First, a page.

Figure 3.
 
Combination therapy inhibits bFGF-induced CNC by regulating the expression or activity of MMPs and blocking VEGF-VEGFR binding. (A) Expression of MMP2 and MMP9 in the corneas of rats treated with normal saline solution (Control), 0.1% DTSH, bevacizumab (2.5 mg/0.1 mL) (BEVA), or DTSH and bevacizumab in combination (COMB) or in the normal cornea on day 3 after surgery. (B) The activity of MMP2 and MMP9 in each group on day 3 after surgery. (C) The expression of tyrosine-phosphorylated VEGFR1 and VEGFR2 in each group on day 3 after surgery. (D) The expression of VEGF in the corneas of rats treated with normal saline solution (Control), 0.1% DTSH, bevacizumab (2.5 mg/0.1 mL) (BEVA), or DTSH and bevacizumab in combination (COMB) or in the normal cornea on day 3 after surgery. Results are reported as mean ± SEM. *P < 0.05; **P < 0.01.
Figure 3.
 
Combination therapy inhibits bFGF-induced CNC by regulating the expression or activity of MMPs and blocking VEGF-VEGFR binding. (A) Expression of MMP2 and MMP9 in the corneas of rats treated with normal saline solution (Control), 0.1% DTSH, bevacizumab (2.5 mg/0.1 mL) (BEVA), or DTSH and bevacizumab in combination (COMB) or in the normal cornea on day 3 after surgery. (B) The activity of MMP2 and MMP9 in each group on day 3 after surgery. (C) The expression of tyrosine-phosphorylated VEGFR1 and VEGFR2 in each group on day 3 after surgery. (D) The expression of VEGF in the corneas of rats treated with normal saline solution (Control), 0.1% DTSH, bevacizumab (2.5 mg/0.1 mL) (BEVA), or DTSH and bevacizumab in combination (COMB) or in the normal cornea on day 3 after surgery. Results are reported as mean ± SEM. *P < 0.05; **P < 0.01.
Figure 4.
 
DTSH promoted delayed wound healing caused by topical bevacizumab. (A) Healing time of corneal epithelium defects in the corneas of rats treated with normal saline solution (control), 0.1% DTSH, bevacizumab (2.5 mg/0.1 mL) (BEVA), or DTSH and BEVA in combination (COMB) in the alkali burn model. (B) Representative images of epithelial defects and corneal ulceration after DTSH, bevacizumab, or their combination. (a) Representative image from a bevacizumab-treated rat on day 7 reveals corneal epithelial defect. (b) Representative image from a combination-treated rat on day 3 reveals a healing corneal epithelial. (c) Representative image from a bevacizumab-treated rat reveals corneal ulceration on day 14. (d) Representative image from a bevacizumab-treated rat reveals corneal perforation on day 14. Results are reported as mean ± SEM. *P < 0.05; **P < 0.01.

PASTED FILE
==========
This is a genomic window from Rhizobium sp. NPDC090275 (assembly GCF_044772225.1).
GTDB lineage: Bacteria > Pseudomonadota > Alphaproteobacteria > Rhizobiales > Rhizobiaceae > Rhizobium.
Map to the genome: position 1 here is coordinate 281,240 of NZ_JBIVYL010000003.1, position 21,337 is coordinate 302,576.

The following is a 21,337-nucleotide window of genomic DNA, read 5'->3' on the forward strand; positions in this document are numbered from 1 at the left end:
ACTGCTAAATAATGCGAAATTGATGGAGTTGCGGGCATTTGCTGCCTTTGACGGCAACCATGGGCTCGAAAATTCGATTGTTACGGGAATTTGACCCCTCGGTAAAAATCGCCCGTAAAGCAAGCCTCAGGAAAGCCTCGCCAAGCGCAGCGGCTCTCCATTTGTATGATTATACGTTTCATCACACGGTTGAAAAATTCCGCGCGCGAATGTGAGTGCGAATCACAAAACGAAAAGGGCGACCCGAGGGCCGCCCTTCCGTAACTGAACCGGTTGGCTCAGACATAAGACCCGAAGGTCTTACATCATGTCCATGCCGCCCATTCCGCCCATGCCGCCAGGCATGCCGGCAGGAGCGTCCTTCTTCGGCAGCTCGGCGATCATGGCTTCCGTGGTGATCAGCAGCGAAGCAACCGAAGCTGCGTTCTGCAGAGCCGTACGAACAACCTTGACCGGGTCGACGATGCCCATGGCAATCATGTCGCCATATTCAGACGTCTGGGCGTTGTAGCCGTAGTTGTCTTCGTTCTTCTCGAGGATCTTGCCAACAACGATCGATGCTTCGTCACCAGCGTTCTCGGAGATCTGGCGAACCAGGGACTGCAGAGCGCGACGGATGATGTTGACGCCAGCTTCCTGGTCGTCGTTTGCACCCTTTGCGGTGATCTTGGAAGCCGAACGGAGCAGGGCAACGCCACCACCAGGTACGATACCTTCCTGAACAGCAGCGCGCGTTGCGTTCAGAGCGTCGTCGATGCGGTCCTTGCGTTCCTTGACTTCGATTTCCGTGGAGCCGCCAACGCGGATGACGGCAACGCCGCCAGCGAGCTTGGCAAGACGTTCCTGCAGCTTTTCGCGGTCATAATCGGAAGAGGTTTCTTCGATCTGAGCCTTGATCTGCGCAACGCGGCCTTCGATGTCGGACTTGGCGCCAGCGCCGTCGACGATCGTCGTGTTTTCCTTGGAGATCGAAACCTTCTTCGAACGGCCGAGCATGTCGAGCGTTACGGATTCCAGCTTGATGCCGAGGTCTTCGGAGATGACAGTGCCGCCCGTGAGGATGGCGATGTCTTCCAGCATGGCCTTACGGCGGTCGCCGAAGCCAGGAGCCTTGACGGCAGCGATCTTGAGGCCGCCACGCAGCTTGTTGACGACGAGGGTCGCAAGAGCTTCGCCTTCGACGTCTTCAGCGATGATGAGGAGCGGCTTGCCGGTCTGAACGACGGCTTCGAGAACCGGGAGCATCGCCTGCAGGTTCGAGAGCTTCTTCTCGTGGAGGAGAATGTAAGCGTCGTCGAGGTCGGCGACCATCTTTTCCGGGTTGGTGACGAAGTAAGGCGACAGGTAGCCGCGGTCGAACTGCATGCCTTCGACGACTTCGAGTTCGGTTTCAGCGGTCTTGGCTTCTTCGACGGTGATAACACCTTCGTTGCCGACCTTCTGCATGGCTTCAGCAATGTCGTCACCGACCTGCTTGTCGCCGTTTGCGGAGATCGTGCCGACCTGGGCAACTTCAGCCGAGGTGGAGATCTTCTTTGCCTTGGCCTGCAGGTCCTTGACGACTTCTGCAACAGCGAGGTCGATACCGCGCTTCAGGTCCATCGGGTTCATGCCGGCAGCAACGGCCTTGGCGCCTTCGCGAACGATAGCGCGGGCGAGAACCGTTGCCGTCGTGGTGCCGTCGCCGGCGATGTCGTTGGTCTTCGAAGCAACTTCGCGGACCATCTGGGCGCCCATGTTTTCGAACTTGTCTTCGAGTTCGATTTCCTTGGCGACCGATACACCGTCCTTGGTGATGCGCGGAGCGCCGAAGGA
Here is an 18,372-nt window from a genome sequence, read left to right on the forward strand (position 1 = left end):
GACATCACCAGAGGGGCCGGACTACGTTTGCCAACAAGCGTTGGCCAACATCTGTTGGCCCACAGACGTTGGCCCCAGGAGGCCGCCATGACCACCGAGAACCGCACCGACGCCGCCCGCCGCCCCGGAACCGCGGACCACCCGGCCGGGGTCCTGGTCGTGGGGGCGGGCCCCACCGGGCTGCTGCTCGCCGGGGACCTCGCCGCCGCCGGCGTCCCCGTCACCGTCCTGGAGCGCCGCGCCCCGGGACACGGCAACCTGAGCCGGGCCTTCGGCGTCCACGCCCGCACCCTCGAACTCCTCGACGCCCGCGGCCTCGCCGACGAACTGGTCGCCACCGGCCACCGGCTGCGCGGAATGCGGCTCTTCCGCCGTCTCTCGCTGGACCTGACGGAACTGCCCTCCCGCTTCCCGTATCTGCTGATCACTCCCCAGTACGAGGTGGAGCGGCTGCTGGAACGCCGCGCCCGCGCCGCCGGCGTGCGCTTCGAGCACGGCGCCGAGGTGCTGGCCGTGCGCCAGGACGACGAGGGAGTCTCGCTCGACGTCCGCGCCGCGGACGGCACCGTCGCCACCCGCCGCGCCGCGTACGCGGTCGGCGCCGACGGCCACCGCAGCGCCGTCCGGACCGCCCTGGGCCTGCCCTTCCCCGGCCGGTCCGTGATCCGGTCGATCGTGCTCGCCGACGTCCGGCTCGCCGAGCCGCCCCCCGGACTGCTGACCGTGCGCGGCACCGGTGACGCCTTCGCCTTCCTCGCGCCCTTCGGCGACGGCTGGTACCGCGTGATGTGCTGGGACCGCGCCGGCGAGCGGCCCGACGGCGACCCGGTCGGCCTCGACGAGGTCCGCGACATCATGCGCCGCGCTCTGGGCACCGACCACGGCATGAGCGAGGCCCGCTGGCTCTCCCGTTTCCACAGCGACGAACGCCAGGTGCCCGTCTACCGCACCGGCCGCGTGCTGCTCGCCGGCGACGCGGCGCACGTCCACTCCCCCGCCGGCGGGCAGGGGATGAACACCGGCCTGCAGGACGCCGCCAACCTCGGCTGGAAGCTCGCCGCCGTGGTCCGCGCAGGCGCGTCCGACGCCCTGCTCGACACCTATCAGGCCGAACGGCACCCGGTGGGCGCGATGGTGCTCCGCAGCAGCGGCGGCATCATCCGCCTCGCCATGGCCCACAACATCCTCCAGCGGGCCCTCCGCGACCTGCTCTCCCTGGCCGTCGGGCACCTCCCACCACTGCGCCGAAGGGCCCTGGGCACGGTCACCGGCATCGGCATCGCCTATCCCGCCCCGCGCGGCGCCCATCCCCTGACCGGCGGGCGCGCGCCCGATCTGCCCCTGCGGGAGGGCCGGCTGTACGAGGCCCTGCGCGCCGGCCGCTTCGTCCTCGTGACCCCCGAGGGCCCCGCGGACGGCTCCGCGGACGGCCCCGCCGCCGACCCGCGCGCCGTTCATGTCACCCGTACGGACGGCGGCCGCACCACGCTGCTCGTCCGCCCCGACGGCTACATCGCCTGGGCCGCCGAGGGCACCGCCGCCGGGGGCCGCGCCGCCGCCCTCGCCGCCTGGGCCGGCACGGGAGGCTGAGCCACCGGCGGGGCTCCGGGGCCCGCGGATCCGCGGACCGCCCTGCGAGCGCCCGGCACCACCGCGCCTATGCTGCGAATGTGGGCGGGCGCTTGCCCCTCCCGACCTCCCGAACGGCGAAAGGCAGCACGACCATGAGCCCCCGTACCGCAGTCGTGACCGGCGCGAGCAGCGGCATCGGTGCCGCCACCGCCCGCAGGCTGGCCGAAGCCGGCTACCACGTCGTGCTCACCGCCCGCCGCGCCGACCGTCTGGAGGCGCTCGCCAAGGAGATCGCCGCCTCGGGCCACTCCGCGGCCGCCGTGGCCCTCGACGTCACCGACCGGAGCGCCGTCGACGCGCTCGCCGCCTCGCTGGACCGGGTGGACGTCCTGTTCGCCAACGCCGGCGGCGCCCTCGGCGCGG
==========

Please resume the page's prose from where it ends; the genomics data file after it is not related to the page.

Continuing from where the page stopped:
Figure 4.
 
DTSH promoted delayed wound healing caused by topical bevacizumab. (A) Healing time of corneal epithelium defects in the corneas of rats treated with normal saline solution (control), 0.1% DTSH, bevacizumab (2.5 mg/0.1 mL) (BEVA), or DTSH and BEVA in combination (COMB) in the alkali burn model. (B) Representative images of epithelial defects and corneal ulceration after DTSH, bevacizumab, or their combination. (a) Representative image from a bevacizumab-treated rat on day 7 reveals corneal epithelial defect. (b) Representative image from a combination-treated rat on day 3 reveals a healing corneal epithelial. (c) Representative image from a bevacizumab-treated rat reveals corneal ulceration on day 14. (d) Representative image from a bevacizumab-treated rat reveals corneal perforation on day 14. Results are reported as mean ± SEM. *P < 0.05; **P < 0.01.
Figure 5.